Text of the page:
Exploring semiotics, I have designed a basic prototypical flag as an example that incarnates the folk element usually attributed to the female flamenco dresses from Andalusian culture, the white polka dots, printed onto a grey background symbolising the repression of “The Grey Ones”, the popular name given to the Armed Police of the Francoist State. (10) The grayscale image that results gives a sense of historical past, when contrasted with the colourful LGBT rainbow flags. When formatted into a physical flag, a few frills resembling again the flamenco dress, could be added to give it a less dramatic connotation, more suited to the common humoristic spirit of the mariquita. From here, a whole visual language could be constructed to communicate the collective’s identity, with a more active participation of mariquitas in the design process. This new visual language could be artificially introduced as an experiment in the next Pride parade of Cádiz, in the shape of flags, symbols, and banners held by volunteering mariquitas and observe how the rest of mariquitas and the media react.


Can a piece of speculative design incite the sense of community and the creation of community in the real world? Introducing a whole visual identity destined to represent the mariquitas as a collective could have these main scenarios:

- Ignored by the mariquitas and the media. The project remains documented as a speculative design or an experiment to inspire, be analysed or be revisited in the future, published as a book, exhibited in a museum or digital platforms.

- Ignored by the mariquitas but grabs the attention of the media. The project achieves a big part of its aim, the public documentation of an ungrouped social reality as part of an official Andalusian Queer culture to be easily spread and accessed from anywhere in the world. Hopefully, the mediatization of these identities could inspire other cultures to celebrate their own queer history by extolling their local queer identities, such as the xaniths from Omán (Wikan 1977) or the Philippine bakla (Tan 1995). This would serve as an exercise of introspection within our own culture, to detect indigenous or alternative models of non-heteronormativity that have been eclipsed by the globalised western model of gender and sexuality, and by other hegemonic sectors, in order to make them visible and empower them, thus promoting a more inclusive, intersectional and positive discourse within the global LGBTIQ+ collective.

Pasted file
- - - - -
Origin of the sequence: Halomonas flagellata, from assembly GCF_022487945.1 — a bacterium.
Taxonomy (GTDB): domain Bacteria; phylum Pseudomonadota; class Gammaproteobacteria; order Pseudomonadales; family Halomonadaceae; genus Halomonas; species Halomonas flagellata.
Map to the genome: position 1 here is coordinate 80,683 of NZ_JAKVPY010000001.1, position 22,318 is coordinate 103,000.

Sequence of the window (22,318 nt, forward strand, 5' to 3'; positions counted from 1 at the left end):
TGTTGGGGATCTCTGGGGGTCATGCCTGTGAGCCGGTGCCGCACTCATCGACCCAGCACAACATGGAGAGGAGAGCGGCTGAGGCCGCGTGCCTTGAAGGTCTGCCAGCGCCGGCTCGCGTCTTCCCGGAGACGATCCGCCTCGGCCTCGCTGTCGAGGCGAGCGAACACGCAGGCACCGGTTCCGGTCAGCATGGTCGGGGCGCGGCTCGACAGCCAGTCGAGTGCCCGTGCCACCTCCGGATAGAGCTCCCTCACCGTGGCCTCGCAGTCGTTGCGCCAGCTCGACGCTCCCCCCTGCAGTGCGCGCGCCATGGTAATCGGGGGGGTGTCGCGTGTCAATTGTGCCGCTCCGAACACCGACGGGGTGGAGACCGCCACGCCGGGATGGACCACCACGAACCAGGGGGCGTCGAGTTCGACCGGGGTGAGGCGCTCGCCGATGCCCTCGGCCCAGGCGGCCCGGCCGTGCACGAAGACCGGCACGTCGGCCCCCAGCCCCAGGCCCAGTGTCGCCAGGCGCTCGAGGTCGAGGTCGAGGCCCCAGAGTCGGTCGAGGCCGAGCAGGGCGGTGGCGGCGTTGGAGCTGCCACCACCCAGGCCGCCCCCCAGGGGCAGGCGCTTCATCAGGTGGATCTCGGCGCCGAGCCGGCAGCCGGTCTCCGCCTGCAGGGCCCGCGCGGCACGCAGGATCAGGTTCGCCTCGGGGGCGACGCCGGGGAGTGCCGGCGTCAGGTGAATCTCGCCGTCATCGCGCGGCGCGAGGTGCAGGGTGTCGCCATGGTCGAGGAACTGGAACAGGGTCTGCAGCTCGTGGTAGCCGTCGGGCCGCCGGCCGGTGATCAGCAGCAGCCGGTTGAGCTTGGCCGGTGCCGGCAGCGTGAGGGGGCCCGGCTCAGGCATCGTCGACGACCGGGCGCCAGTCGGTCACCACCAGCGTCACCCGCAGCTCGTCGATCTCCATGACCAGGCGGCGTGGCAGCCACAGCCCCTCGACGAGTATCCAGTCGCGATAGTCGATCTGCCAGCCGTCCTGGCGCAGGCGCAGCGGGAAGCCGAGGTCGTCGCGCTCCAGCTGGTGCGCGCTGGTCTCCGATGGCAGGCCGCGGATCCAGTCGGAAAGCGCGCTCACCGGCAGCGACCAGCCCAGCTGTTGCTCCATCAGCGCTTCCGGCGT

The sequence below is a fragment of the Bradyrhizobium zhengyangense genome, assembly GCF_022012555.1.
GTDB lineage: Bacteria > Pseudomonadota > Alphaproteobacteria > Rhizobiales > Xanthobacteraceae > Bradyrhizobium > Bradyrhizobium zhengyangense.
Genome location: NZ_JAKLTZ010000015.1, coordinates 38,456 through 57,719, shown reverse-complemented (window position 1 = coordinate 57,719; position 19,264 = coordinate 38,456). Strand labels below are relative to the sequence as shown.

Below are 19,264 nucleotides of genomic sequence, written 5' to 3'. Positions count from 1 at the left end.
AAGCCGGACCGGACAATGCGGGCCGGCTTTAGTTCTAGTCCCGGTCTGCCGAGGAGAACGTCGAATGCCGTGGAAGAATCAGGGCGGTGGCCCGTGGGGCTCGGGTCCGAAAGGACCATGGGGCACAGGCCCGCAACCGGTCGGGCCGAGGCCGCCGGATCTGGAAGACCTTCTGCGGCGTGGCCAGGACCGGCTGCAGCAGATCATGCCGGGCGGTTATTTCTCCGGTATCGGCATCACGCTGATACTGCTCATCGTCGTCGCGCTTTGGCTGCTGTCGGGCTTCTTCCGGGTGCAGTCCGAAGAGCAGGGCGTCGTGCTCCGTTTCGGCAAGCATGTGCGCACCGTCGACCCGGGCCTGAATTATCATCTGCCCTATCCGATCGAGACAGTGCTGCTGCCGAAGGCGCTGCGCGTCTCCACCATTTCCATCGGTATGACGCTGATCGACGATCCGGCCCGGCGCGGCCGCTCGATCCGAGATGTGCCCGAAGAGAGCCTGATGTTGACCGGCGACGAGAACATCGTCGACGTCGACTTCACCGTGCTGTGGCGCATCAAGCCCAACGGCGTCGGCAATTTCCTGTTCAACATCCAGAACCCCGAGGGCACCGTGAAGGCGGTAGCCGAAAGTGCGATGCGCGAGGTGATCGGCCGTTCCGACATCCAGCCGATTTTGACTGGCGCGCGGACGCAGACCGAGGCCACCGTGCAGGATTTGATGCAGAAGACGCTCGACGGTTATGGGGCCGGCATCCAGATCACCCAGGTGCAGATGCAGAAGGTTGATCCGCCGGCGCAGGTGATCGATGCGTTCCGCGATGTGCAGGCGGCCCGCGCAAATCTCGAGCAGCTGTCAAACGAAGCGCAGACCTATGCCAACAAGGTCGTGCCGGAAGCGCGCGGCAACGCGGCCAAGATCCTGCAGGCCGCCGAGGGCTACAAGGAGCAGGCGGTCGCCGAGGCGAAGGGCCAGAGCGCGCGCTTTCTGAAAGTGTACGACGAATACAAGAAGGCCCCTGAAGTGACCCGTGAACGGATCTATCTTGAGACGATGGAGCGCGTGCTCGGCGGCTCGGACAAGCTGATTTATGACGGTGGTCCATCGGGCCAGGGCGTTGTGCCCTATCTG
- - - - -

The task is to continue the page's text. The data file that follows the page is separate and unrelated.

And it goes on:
- A symbolic amount of mariquitas realise their similarities and potential as a collective but don’t feel represented by the designed symbolism, so they take use of the new platform that has been propitiated, discard the old imagery and take ownership of the creation of their own visual identity as a collective. The newly created collective works together to achieve common interests.

- A symbolic amount of mariquitas realise their similarities and potential as a collective and accept the visual identity provided but the media does not pay attention. They do not have an impact on the rest of the world but they still have a platform that allows them to achieve objectives together within a local scale.


Francisco Vázquez García interviewed in December 2017, is recurrently quoted as (Vázquez, 2017)


Rafael Cáceres Feria and Rafael Valcuende del Río, authors of <<Globalization and sexual diversity, gays and mariquitas in Andalusia>> are recurrently quoted as (Cáceres, Valcuende 2014)


Cáceres Feria, R. and Valcuende Del Río, J. (2014). Globalization and sexual diversity, gays and mariquitas in Andalusia.

Capital, C. (2018). El alcalde rinde homenaje a ‘Petróleo’ y ‘Salvaora’. [online] Cádiz Directo. Available at: [Accessed 3 Jan. 2018].

Chamouleau, B. (2017). Tiran al maricón. Madrid, España: Ediciones Akal.

El Pais. (1987). Una sentencia del Supremo autoriza el cambio legal de sexo en España. [online] Available at: [Accessed 18 Dec. 2017]. (2018). Armed Police Corps. [online] Available at: [Accessed 7 Jan. 2018].

Estape, L. and complet, V. (2015). LEY DE VAGOS Y MALEANTES. 1933, REVISADA EN 1954. [online] Available at: [Accessed 1 Jan. 2018].

LaSexta (2018). Imágenes inéditas de la primera marcha del Orgullo LGTBI en España: "No somos maricones, somos transexuales". [online] Available at: [Accessed 1 Jan. 2018].

Madre Amadísima. (2009). [DVD] Directed by P. Távora. Spain.

Sessa, C. (2018). The Business of Pride: The Problem With Pink Capitalism. [online] The Odyssey Online. Available at: [Accessed 2 Jan. 2018].

thomson, p. and &rarr;, V. (2011). a Foucauldian approach to discourse analysis. [online] patter. Available at: [Accessed 2 Jan. 2018].

Valladares, J. (2001). No decirle mariquita.

Vázquez, F. (2015). The origins of a legend: Cadiz as city of “invertidos” (1898).